Section 32(a)(1) allows an eligible individual an earned income credit against the individual's income tax liability. Section 32(a)(2) limits the credit allowed, and section 32(b) prescribes different percentages and amounts used to calculate the credit based on whether the eligible individual has no qualifying children, one qualifying child, or two or more qualifying children.
To be eligible to claim an earned income credit with respect to a qualifying child, a taxpayer must establish, inter alia, that the child bears a relationship to the taxpayer prescribed by section 32(c)(3)(B), that the child meets the age requirements of section 32(c)(3)(C), and that the child shares the same principal place of abode as the taxpayer for more than one-half of the taxable year as prescribed by section 32(c)(3)(A)(ii).
In the pretrial memorandum respondent filed at the trial of this case, respondent argued:
Generally, I.R.C. section 32(c)(3) defines four tests for "qualifying child" which pertain to 1) relationship, 2) age, 3) identification (taxpayer identification number) of the child and 4) and abode requirement. On this issue Petitioner does not satisfy the abode requirement with respect to the residency of the claimed dependents during 2003. In addition it has already been shown he failed to demonstrate that he provided more than 50% of the overall household expenses in order to be entitled to the dependency exemption for any of his dependents. Since he did not fulfill the abode requirement relative to the dependency exemptions and since he is not entitled to claim a dependency exemption for any of the minor children, he is not entitled to the earned income credit.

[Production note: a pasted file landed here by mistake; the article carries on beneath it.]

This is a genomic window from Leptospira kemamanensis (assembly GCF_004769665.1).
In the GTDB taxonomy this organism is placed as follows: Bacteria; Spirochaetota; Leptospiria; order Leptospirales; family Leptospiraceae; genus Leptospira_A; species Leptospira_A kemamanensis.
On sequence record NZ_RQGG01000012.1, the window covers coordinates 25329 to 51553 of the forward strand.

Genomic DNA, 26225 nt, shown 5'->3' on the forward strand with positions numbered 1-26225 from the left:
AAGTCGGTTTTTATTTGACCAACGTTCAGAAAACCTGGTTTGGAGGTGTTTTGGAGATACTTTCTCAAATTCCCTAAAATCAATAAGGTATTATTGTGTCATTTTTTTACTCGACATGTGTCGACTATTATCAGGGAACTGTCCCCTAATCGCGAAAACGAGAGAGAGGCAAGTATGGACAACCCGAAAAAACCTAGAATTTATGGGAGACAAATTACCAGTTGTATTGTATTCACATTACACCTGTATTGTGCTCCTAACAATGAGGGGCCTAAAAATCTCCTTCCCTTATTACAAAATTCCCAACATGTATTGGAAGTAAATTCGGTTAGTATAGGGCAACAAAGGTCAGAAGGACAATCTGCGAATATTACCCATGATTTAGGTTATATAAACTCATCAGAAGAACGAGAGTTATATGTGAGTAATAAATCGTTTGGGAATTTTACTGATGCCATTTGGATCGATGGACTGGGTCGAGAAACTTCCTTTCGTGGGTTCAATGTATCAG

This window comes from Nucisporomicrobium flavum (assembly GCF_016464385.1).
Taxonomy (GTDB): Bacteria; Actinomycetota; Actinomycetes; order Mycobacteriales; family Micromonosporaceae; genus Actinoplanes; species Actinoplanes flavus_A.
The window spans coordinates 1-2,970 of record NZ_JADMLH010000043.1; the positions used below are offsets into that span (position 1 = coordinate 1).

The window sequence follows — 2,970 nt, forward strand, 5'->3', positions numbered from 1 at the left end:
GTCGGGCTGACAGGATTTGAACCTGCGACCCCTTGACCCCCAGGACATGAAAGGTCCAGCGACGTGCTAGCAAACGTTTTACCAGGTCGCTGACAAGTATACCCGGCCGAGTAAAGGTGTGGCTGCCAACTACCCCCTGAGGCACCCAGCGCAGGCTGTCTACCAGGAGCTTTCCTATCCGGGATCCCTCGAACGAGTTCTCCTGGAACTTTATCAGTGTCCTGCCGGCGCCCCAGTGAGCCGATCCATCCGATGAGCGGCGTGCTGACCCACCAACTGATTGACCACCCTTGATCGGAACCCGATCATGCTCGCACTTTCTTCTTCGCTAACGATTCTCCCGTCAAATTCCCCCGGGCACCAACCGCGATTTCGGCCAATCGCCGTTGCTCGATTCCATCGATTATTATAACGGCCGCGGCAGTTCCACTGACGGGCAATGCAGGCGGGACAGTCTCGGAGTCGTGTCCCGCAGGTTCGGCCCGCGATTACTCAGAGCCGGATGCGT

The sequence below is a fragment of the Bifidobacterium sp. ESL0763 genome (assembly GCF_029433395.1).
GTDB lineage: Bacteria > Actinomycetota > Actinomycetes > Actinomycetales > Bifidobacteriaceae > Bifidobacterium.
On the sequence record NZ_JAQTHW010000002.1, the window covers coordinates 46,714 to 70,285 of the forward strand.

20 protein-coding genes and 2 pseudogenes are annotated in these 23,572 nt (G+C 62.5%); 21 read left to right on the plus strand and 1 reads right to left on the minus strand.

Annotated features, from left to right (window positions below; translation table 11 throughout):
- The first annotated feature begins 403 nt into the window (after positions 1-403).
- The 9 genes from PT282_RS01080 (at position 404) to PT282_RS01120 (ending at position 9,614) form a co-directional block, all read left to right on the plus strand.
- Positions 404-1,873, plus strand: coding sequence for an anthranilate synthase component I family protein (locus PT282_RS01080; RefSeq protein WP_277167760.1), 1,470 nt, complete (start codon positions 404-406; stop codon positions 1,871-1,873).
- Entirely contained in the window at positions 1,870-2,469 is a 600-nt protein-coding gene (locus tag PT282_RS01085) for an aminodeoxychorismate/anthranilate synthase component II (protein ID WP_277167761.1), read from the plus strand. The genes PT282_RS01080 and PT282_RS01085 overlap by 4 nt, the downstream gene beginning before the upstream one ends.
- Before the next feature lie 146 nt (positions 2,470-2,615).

Respondent's statement with respect to the abode requirement is in error because petitioner's unchallenged testimony at trial was that the children lived with him for 7 months during the year at issue. Under section 32(c)(1)(A)(ii), over 6 months of sharing a place of abode with the taxpayer is necessary to qualify for the earned income credit. Moreover, there is no support requirement under section 32, nor is it required that the taxpayer be entitled to the dependency exemption deductions for the children. In response to respondent's argument, quoted above, that petitioner failed to establish that he provided more than 50 percent of the overall household expenses relative to the claimed dependency exemption deductions, the flush language of section 2(b)(1) provides that an individual shall be considered as maintaining a household if over half the cost of maintaining the household during the taxable year is furnished by that individual, a requirement which petitioner satisfied. Petitioner, therefore, is sustained on this issue.